The microfilming of the extensive collection of Central Asian newspapers and periodicals amassed by Professor Emeritus William Fierman over many years and from across the Central Asian region is being supported by a generous grant from the Inner Asian and Uralic National Resource Center. Including titles from Kazakhstan, Uzbekistan, Kyrgyzstan, and Tajikistan, and dated mainly from the early 1980s to the present, the collection is significant both in its scope and content, much of which is missing from library catalogues and has not been microfilmed elsewhere.
William Fierman, who taught in the Departments of Central Eurasian Studies and Political Science at Indiana University and was director of the IAUNRC for over a decade, was recently presented with the Edward Allworth Lifetime Service to the Profession Award, which recognizes extraordinary lifetime achievement in the field of Central Eurasian Studies. In a recent interview with the IAUNRC, Professor Fierman attributed his habit of collecting news materials to a job he had as an undergraduate at IU working as a library assistant in the Slavic periodicals section, where his role included cataloguing each item as it arrived. Subsequently, says Fierman, this was an easy habit to maintain: “The Soviet Union would subsidize subscriptions to their press, so they were dirt cheap. You could subscribe to a daily newspaper that would be sent in hard copy to the US, each issue separately, for about $30 a year.”
Dr. Akram Habibulla, IU Librarian for Middle Eastern, Islamic, and Central Eurasian Studies, who was approached by Fierman in 2012 to assist in finding a more permanent home for the collection, says that he immediately recognized its value—particularly pertaining to issues from the early 1990s: “This was the period when the Soviet Union collapsed, and all networks were destroyed. American libraries couldn’t get anything from Central Asia because previously [newspapers and periodicals] had been centrally sent from Moscow. So the newspapers that Fierman donated are unique.”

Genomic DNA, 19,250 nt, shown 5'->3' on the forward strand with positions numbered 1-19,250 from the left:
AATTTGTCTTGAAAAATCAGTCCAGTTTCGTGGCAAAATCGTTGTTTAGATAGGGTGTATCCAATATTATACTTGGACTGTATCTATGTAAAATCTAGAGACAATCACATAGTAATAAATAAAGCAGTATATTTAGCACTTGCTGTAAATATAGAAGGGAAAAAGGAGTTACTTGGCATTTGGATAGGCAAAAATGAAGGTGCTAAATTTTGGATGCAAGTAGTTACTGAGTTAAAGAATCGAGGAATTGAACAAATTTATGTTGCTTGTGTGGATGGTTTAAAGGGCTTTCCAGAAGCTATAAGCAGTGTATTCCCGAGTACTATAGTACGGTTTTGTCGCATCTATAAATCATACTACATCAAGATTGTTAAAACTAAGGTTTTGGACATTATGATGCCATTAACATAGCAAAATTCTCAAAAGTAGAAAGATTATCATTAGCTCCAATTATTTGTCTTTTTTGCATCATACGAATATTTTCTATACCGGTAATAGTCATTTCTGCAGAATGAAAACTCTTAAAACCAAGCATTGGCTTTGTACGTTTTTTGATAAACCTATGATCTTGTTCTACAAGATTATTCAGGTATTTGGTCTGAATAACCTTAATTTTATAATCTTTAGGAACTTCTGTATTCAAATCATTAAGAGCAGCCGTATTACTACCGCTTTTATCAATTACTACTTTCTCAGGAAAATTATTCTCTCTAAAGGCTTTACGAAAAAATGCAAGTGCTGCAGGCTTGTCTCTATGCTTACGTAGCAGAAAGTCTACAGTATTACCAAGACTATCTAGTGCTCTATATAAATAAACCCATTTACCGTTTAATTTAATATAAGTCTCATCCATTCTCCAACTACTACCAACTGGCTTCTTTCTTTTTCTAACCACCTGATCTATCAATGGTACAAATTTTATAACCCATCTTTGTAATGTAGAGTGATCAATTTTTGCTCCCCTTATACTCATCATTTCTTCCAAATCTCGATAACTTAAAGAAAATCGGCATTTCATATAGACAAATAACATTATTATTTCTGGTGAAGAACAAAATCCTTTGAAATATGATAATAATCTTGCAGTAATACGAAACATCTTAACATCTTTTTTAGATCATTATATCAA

Fierman’s archive is also notable for its size, at one point filling more than 100 boxes in his (fortunately dry) basement. “Before accepting anything we had very big discussions here [at IU] about what to do with it all because it’s hard to preserve newspapers as the paper is so fragile,” says Dr. Habibulla. A solution was presented by the Center for Research Libraries (CRL), based in Chicago, whose Slavic and East European Materials Project (SEEMP) is focused mainly on acquiring and preserving regional newspapers of historical value. Habibulla continues: “We sent our first proposal to the CRL in 2013. We sent them the newspapers, they microfilmed them, and they gave us a copy of the microfilms. A second proposal was submitted in 2015. So probably 25–30 per cent of the collection has already been microfilmed, funded by the CRL.” The bulk of the archive remains to be microfilmed and, according to Habibulla, the grant from the IAUNRC will be enough to cover the rest of the project.
Now that sufficient funding is available for its completion, the microfilming of this important collection could well be finished within the next two years. The entire archive will then be accessible in the Herman B Wells Library, as well as through the CRL, and at some point in the future will likely be available also in digital format. Habibulla explains: “When the project started in 2012, the CRL only did microfilming. This is still considered the best method of preservation. I don’t think it will be difficult [to digitize the collection] in the future if we decide to do so, but this is not yet being discussed. The most important thing is to first preserve the newspapers.”